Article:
The Catholic University of America President Dr. Peter Kilpatrick met the Ambassador of Hungary to the United States Szabolcs Takács on Wednesday to discuss possibilities for international educational collaboration. The meeting occurred just days before Pope Francis traveled to Hungary for a three-day visit.
“The whole country is excited,” said Ambassador Takács of the Pope’s apostolic journey to Hungary during a roundtable discussion with University administration and faculty. The ambassador’s visit was part of a larger tour of the U.S. that he said has included several higher educational institutions, such as the University of Notre Dame and Georgetown University.
Dr. Kilpatrick’s efforts to build such international connections precede his appointment as president. President Kilpatrick holds a doctorate in chemical engineering and was granted an honorary doctorate in 2013 from PPKE, which is the Hungarian counterpart to The Catholic University of America.
Dr. Kilpatrick said he and his colleagues at Catholic University see “many opportunities to engage with the universities in Hungary with student exchanges, joint research, cultural exchange … and collaboration on many issues.”
“As we are one Church and one community worldwide, I think it makes great sense to forge closer and closer ties with those countries and universities with whom we align our values so closely,” he said.
During the meeting, Hungary’s education secretary Balázs Hankó noted that the Pope’s last scheduled public engagement is an address at PPKE on the topic of science and faith.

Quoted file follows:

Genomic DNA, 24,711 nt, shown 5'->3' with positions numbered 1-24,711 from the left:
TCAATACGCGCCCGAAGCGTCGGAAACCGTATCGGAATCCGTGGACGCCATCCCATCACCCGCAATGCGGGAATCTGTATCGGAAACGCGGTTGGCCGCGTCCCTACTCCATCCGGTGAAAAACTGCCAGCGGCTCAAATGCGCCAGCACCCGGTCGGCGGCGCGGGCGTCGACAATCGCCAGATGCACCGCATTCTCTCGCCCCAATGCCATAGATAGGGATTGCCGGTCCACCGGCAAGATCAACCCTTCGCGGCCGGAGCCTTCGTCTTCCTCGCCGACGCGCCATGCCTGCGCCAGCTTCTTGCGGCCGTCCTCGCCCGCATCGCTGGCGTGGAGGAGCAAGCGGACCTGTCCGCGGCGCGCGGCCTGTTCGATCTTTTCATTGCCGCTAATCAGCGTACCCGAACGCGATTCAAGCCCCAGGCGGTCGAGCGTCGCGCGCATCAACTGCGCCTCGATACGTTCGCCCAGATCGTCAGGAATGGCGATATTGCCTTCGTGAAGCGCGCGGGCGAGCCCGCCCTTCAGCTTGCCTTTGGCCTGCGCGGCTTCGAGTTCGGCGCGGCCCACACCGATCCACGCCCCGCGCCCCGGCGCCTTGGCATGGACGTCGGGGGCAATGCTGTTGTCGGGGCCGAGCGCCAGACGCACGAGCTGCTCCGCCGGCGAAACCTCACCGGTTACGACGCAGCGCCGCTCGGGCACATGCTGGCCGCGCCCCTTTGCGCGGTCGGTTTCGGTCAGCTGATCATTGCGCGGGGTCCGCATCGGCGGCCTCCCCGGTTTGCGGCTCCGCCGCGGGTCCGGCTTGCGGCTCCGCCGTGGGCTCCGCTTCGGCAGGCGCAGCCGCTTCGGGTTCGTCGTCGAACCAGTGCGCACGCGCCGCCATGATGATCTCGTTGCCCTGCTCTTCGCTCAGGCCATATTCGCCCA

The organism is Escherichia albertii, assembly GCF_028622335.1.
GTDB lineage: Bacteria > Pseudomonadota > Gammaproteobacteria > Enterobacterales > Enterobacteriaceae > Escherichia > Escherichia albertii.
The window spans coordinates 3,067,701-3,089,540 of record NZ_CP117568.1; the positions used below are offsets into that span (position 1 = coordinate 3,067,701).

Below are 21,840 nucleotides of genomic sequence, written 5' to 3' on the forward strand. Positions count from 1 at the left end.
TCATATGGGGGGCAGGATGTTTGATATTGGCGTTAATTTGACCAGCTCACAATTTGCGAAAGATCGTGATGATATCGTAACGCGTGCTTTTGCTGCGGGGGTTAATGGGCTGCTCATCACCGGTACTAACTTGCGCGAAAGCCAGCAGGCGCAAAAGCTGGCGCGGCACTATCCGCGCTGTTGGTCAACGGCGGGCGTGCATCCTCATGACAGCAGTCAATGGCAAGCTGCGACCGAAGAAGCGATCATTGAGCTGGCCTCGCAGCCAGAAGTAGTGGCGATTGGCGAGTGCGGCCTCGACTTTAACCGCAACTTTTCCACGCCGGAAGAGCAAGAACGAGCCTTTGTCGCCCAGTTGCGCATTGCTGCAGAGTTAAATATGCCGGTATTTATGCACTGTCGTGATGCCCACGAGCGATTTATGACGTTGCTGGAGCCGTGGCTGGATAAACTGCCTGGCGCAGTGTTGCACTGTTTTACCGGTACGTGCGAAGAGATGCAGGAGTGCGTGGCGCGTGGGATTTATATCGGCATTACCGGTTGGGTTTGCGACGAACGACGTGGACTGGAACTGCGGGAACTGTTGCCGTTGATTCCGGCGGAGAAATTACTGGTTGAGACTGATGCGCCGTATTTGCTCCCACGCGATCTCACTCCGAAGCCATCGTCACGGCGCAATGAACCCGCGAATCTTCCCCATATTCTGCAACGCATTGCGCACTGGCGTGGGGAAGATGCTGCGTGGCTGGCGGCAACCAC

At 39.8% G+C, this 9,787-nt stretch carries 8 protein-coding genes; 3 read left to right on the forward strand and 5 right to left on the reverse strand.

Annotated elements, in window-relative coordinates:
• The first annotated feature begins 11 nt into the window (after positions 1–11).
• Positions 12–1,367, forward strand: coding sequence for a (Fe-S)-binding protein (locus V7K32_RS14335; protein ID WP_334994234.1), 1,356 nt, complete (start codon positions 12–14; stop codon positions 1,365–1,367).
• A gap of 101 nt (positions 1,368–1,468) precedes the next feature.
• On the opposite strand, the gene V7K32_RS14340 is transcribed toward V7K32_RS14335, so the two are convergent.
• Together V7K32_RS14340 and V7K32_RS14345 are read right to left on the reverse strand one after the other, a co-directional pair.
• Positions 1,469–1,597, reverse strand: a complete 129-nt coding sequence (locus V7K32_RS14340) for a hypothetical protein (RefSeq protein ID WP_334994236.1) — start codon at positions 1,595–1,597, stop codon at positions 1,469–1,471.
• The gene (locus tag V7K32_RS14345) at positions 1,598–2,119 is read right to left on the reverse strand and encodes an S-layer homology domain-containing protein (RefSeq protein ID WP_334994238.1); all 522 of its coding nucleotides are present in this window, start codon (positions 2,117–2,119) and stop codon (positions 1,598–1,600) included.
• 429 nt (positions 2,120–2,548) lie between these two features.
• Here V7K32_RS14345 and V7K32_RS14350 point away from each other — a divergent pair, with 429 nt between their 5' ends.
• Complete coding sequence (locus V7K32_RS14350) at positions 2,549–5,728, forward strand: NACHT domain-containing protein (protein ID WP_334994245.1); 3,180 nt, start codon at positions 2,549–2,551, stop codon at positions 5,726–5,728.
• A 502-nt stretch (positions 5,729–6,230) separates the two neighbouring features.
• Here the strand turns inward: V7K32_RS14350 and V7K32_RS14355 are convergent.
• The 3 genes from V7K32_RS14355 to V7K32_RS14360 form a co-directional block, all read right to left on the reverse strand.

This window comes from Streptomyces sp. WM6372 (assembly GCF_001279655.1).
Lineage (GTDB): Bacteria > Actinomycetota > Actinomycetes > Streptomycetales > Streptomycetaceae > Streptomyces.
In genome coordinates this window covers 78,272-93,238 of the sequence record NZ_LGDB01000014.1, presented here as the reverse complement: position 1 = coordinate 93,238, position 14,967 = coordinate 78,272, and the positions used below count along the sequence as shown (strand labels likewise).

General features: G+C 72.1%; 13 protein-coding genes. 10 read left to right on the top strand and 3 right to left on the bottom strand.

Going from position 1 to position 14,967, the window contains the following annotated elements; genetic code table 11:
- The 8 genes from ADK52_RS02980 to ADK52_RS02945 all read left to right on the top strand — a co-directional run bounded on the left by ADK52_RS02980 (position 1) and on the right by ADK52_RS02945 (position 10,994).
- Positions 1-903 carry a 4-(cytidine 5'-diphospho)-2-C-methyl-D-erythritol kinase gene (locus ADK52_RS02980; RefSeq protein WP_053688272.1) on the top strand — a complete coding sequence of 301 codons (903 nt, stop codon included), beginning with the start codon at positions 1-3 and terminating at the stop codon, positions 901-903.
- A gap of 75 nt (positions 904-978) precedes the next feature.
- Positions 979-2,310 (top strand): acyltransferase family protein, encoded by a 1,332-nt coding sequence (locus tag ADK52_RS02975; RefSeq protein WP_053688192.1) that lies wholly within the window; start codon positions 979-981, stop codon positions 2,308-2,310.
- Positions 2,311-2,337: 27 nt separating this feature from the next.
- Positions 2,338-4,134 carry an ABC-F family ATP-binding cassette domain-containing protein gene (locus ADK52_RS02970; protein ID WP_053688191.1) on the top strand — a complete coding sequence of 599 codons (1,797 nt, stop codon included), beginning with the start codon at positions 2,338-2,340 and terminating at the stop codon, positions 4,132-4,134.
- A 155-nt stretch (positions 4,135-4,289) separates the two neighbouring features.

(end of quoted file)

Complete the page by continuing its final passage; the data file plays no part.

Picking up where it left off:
Aaron Dominguez, University provost, spoke to the delegation about his commitment to Catholic University’s mission to advance the dialogue between faith and reason. He said the institution’s “unique strength and gift to give to the world” includes building collaborative international educational partnerships.
Vice Provost for Global Connections for Global Strategies Duilia de Mello told the ambassador that the University has formal relationships with dozens of universities around the world that have fostered an international community of scholars.
Provost Dominguez said after the day's events that he is thankful for the delegation's visit because "it is important that they and the world know the closeness of our two peoples, our countries, and those who share the faith. This is evidenced also by the closeness of the Holy Father and his visit to Hungary.”
“I look forward to this continued brotherhood and cooperation academically at The Catholic University of America," said Provost Dominguez.
University alumnus and former lecturer Max Teleki came to the meeting directly from Capitol Hill, where he was advocating for legislative action to condemn Russian mercenary activities in Ukraine. He is a board member of the Hungarian American Coalition, which has donated funds for medical care of ethnic Hungarians in Ukraine.
“This meeting was meaningful not only because I have a personal and professional connection to CUA, but also because of the work I do in Central and Eastern Europe,” said Teleki. “I appreciated being included and hearing about how CUA hopes to build a formal working relationship with universities in Hungary.”